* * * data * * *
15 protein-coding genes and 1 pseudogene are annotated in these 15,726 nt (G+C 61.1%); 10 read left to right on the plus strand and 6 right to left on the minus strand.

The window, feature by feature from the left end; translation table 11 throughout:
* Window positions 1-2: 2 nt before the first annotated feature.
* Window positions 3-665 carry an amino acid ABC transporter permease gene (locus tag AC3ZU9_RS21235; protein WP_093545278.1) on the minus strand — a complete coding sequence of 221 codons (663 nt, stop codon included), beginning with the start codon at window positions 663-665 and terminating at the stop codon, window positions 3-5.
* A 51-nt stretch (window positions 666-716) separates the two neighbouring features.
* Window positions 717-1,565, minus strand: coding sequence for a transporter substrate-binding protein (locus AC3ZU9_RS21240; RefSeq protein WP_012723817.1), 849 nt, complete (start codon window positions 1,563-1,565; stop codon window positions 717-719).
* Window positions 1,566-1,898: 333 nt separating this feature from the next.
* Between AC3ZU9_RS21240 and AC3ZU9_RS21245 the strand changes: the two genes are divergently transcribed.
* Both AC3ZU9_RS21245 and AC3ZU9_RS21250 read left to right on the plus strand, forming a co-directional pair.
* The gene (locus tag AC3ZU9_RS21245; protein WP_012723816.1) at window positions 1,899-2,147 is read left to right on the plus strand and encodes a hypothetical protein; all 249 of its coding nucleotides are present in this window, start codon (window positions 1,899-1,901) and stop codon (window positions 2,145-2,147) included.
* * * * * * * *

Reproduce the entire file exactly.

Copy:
15 protein-coding genes and 1 pseudogene are annotated in these 15,726 nt (G+C 61.1%); 10 read left to right on the plus strand and 6 right to left on the minus strand.

The window, feature by feature from the left end; translation table 11 throughout:
* Window positions 1-2: 2 nt before the first annotated feature.
* Window positions 3-665 carry an amino acid ABC transporter permease gene (locus tag AC3ZU9_RS21235; protein WP_093545278.1) on the minus strand — a complete coding sequence of 221 codons (663 nt, stop codon included), beginning with the start codon at window positions 663-665 and terminating at the stop codon, window positions 3-5.
* A 51-nt stretch (window positions 666-716) separates the two neighbouring features.
* Window positions 717-1,565, minus strand: coding sequence for a transporter substrate-binding protein (locus AC3ZU9_RS21240; RefSeq protein WP_012723817.1), 849 nt, complete (start codon window positions 1,563-1,565; stop codon window positions 717-719).
* Window positions 1,566-1,898: 333 nt separating this feature from the next.
* Between AC3ZU9_RS21240 and AC3ZU9_RS21245 the strand changes: the two genes are divergently transcribed.
* Both AC3ZU9_RS21245 and AC3ZU9_RS21250 read left to right on the plus strand, forming a co-directional pair.
* The gene (locus tag AC3ZU9_RS21245; protein WP_012723816.1) at window positions 1,899-2,147 is read left to right on the plus strand and encodes a hypothetical protein; all 249 of its coding nucleotides are present in this window, start codon (window positions 1,899-1,901) and stop codon (window positions 2,145-2,147) included.